The ladies conference went very well and we had about 45 people attend which is a big jump from the 15 who attend the weekly meetings. The theme was “Loved by God” and we certainly think they got the message. We also found they loved the ‘Pineapple story’ which is a challenging story and they could relate to it. A picture tells a thousand stories so below are some photos.
I made a silly face to make them smile and they did.
We still have a slight generational difference, especially in terms of education but God is slowly breaking down barriers. At the last meeting I asked everyone to comment about what they were learning from God and 95% were confident enough to respond which is a big step forward and an encouragement. Some of the ladies went up to the kids club (at church plant) yesterday to serve Christmas treats and give a small gift. How wonderful is that? They’re serving others.
This is where the seed was first planted in my heart last Mother’s day- the idea of teaching women about God’s love and empowering them to serve. It is almost full circle… So join me in praying that by Mother’s day 2018 (May) we can see the women’s group leaders teaching the kids club mothers. Now that is my dream… Let us see what God has planned.
Many ladies are from the Quechua speaking highlands. Very different to student ministry with modern youth.
We provided lunch and a craft for the ladies.
Ana is a faithful servant with good questions and willingness to learn. Rosa is a great spiritual leader who is now using her own examples in teaching the ladies. Pray for them.
Amanda - a beloved friend, talked about God's love for us and how we can love our spouses and families.
- Don't try and to sleep before 11:30 and 12:30 as you will be woken by the continuous noise at surprisingly close proximity - fireworks - they love them here.
- Most evangelical churches don't have services Christmas eve or on the 25th. We miss this tradition. This year was an exception because Christmas eve was on Sunday.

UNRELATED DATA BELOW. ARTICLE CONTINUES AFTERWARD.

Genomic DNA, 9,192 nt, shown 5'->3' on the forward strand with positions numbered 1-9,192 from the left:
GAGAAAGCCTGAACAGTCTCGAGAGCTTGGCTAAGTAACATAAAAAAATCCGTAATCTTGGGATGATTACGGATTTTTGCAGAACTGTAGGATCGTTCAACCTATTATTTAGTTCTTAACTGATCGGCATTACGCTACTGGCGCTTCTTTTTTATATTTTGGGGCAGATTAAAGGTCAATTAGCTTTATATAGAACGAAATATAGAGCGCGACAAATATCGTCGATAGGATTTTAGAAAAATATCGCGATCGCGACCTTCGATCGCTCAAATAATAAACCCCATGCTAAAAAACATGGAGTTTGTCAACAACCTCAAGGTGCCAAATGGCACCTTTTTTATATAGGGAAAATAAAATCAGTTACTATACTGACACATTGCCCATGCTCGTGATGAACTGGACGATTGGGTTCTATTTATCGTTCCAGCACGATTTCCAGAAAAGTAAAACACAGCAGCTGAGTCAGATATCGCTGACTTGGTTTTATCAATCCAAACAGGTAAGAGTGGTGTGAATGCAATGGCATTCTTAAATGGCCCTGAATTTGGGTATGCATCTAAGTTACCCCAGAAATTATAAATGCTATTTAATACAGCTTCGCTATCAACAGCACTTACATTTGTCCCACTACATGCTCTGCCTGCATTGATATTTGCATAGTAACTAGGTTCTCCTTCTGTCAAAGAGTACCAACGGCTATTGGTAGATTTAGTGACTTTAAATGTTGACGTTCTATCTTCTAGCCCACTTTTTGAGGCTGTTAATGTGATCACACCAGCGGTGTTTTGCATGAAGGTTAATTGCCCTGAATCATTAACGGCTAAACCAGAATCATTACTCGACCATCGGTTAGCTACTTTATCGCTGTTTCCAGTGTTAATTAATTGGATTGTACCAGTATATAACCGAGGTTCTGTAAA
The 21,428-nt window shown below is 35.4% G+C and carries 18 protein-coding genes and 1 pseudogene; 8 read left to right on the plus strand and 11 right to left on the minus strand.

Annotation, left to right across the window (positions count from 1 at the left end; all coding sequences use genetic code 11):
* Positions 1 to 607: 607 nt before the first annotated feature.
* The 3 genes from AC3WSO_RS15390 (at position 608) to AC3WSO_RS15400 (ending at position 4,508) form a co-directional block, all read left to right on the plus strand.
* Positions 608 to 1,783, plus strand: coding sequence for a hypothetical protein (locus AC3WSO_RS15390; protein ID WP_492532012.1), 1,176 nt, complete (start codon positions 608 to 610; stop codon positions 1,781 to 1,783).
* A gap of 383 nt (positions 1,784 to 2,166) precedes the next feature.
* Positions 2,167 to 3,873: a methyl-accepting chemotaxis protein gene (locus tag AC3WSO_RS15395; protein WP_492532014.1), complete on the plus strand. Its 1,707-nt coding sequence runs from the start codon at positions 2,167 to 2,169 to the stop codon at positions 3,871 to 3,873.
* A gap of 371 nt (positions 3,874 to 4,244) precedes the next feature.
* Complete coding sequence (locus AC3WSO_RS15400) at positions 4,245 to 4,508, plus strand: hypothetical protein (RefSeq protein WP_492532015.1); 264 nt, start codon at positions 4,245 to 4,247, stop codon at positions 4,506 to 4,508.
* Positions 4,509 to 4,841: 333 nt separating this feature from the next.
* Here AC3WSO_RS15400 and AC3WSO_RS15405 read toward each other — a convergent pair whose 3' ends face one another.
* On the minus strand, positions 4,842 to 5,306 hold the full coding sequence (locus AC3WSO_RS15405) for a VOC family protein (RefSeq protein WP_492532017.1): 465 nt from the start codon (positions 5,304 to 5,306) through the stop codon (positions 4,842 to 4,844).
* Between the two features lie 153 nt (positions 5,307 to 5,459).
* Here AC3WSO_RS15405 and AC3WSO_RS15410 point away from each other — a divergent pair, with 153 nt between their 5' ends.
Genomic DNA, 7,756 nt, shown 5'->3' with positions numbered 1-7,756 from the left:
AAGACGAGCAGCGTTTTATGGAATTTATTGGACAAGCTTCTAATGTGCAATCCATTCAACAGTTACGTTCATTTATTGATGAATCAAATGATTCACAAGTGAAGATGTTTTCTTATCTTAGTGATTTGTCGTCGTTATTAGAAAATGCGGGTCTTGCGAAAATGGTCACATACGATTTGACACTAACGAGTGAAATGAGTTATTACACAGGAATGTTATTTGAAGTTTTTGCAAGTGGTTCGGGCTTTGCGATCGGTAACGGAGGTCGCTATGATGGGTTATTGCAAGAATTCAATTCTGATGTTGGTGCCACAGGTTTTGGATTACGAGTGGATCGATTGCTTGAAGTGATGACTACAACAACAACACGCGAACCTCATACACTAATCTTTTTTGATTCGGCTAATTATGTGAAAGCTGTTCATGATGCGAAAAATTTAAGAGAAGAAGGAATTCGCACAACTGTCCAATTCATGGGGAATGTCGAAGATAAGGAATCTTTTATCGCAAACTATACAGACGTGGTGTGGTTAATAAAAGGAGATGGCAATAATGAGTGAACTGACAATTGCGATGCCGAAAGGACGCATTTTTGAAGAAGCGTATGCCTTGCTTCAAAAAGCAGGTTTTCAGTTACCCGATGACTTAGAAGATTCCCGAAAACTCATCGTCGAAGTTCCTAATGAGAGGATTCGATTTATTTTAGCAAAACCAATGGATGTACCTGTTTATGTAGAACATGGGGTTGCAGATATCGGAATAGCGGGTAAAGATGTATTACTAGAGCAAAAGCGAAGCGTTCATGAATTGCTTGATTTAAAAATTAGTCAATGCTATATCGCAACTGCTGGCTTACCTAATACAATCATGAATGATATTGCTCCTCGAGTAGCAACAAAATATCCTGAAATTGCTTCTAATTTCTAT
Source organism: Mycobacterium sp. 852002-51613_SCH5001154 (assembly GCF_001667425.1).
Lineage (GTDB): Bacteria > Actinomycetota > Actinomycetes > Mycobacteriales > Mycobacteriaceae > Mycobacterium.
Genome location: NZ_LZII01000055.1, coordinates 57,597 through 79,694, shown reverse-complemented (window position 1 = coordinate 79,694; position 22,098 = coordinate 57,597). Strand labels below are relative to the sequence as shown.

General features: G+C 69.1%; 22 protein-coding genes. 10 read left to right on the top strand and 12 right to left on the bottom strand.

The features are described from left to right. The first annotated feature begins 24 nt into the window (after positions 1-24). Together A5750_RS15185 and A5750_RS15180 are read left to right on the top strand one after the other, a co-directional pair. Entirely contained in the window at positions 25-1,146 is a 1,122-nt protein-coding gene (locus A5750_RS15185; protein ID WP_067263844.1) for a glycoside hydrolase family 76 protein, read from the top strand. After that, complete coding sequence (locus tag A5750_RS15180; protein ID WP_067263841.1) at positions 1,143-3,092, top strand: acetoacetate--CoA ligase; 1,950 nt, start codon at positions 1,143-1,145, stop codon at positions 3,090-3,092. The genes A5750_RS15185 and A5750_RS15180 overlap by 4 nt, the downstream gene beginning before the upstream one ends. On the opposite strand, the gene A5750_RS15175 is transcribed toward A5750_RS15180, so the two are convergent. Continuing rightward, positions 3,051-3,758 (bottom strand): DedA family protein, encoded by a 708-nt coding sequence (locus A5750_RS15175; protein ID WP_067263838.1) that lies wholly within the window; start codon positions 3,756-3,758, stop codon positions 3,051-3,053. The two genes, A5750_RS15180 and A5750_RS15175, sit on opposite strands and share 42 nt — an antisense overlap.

- You have to learn to love Panetón (fruit bread) and hot chocolate as everywhere you go you will get it or give it. If you have an employee you buy them one.
- Peruvians celebrate on the 24th evening with their families and open presents at midnight, and eat at midnight but each family differs slightly - some eat early, some eat at midnight and some wait for the morning and food varies too between chicken or turkey.
- Great tip from a taxi driver - buy your turkey live (though many Peruvians eat chicken) - get the turkey drunk on Pisco (like wine) so it tastes better when you kill it and cook it. (We didn't follow this tip).
- Churches and other Christian groups often do charity events at Christmas. This may be a Christmas outreach or play, a gift for children or a hamper basket and of course chocolatada - hot chocolate and Panetón.
Merry Christmas from our family
In Peru, expect the unexpected. At the moment, we’re visiting lots of churches to share our about the University ministry and invite students to join. On Saturday night, we visited a church youth group and peering in the front door, it was completely dark inside. I looked back out on the street and there were no street lights on. I looked back into the church and I could vaguely see a small group of young people at the front.
We enjoyed a Bible study from Exodus, led by the pastor. He had someone standing behind him with his phone, slightly illuminating the Bible so that he could teach from it. At the end we shared about our university ministry called "Comunidad Bíblica Universitaria” and I showed a short video from my laptop. After the meeting we chatted with students who were applying to enter university and got their details. Several had their entrance exam the following day so we took the opportunity to pray with them.
Here are two photos I took that night with my phone in the darkness. For the second photo we used the light of a mobile phone.
Please pray as we visit churches and connect with students, that many will be keen to study the Bible on campus. Pray that Christian students will be bold and not be afraid to identify with Jesus, in universities where many are embarrassed to stand out, especially with their faith.
Presenting an adorable new addition to our family. Her name is “Dusky" and she was given to us by a friend. Christine is happy to finally to have a member of the family that takes after her blue eyes :).
Our kids enjoying their new little friend
Javier is a graduate of Computer Science in Arequipa. He volunteers his time to encourage and help students to serve Jesus on campus. Several times a year he travels to other cities in the south of Peru to do the same.
Javier and I catching up at a Cafe after a long time.
Javier is now somewhere I never expected. He’s in the Amazon jungle in the neighbouring country of Bolivia where he will work for a month. He’s helping to create a translation of the Jesus movie in an indigenous jungle language. This will enable people to see the Jesus movie in their heart language - reaching many who may have never heard the name of Jesus before.